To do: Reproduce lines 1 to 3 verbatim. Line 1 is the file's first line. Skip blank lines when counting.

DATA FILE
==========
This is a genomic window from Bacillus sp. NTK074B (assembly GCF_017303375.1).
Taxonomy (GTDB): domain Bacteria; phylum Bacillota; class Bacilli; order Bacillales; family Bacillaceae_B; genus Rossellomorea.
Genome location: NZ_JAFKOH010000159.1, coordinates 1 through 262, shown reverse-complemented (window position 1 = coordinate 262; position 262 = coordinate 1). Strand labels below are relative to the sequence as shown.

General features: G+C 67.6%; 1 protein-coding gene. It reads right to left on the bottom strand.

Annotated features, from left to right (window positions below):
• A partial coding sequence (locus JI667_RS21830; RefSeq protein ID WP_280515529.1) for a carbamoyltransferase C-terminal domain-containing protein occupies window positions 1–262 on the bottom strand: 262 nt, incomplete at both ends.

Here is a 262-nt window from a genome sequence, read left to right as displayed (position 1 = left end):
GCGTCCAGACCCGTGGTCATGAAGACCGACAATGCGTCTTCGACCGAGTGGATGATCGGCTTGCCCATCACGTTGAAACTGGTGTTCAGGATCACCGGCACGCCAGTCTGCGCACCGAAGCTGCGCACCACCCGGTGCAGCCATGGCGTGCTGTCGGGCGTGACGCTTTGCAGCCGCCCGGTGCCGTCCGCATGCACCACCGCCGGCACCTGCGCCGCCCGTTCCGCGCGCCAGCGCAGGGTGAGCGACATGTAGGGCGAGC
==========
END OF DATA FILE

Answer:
This is a genomic window from Bacillus sp. NTK074B (assembly GCF_017303375.1).
Taxonomy (GTDB): domain Bacteria; phylum Bacillota; class Bacilli; order Bacillales; family Bacillaceae_B; genus Rossellomorea.
Genome location: NZ_JAFKOH010000159.1, coordinates 1 through 262, shown reverse-complemented (window position 1 = coordinate 262; position 262 = coordinate 1). Strand labels below are relative to the sequence as shown.